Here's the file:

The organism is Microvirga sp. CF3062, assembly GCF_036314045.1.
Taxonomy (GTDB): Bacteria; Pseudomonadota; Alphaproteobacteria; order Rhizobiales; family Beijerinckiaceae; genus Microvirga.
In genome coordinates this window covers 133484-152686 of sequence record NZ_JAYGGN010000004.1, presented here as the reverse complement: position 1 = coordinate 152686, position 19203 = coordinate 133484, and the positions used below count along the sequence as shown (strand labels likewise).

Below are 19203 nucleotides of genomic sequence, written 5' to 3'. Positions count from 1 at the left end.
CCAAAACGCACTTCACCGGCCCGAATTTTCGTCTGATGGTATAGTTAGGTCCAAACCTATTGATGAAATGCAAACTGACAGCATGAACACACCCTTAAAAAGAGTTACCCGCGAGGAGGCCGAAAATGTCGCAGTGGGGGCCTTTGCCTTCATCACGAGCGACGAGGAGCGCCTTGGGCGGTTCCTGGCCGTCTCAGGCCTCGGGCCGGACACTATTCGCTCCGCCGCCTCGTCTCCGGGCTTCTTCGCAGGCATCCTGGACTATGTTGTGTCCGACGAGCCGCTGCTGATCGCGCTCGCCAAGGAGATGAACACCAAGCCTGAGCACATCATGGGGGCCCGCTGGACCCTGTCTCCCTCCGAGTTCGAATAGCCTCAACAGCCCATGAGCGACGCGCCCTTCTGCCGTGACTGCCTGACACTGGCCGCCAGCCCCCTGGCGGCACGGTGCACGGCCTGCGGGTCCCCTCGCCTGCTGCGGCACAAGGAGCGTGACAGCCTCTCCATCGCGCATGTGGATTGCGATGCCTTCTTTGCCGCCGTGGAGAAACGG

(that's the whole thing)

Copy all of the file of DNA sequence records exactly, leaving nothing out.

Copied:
The organism is Microvirga sp. CF3062, assembly GCF_036314045.1.
Taxonomy (GTDB): Bacteria; Pseudomonadota; Alphaproteobacteria; order Rhizobiales; family Beijerinckiaceae; genus Microvirga.
In genome coordinates this window covers 133484-152686 of sequence record NZ_JAYGGN010000004.1, presented here as the reverse complement: position 1 = coordinate 152686, position 19203 = coordinate 133484, and the positions used below count along the sequence as shown (strand labels likewise).

Below are 19203 nucleotides of genomic sequence, written 5' to 3'. Positions count from 1 at the left end.
CCAAAACGCACTTCACCGGCCCGAATTTTCGTCTGATGGTATAGTTAGGTCCAAACCTATTGATGAAATGCAAACTGACAGCATGAACACACCCTTAAAAAGAGTTACCCGCGAGGAGGCCGAAAATGTCGCAGTGGGGGCCTTTGCCTTCATCACGAGCGACGAGGAGCGCCTTGGGCGGTTCCTGGCCGTCTCAGGCCTCGGGCCGGACACTATTCGCTCCGCCGCCTCGTCTCCGGGCTTCTTCGCAGGCATCCTGGACTATGTTGTGTCCGACGAGCCGCTGCTGATCGCGCTCGCCAAGGAGATGAACACCAAGCCTGAGCACATCATGGGGGCCCGCTGGACCCTGTCTCCCTCCGAGTTCGAATAGCCTCAACAGCCCATGAGCGACGCGCCCTTCTGCCGTGACTGCCTGACACTGGCCGCCAGCCCCCTGGCGGCACGGTGCACGGCCTGCGGGTCCCCTCGCCTGCTGCGGCACAAGGAGCGTGACAGCCTCTCCATCGCGCATGTGGATTGCGATGCCTTCTTTGCCGCCGTGGAGAAACGG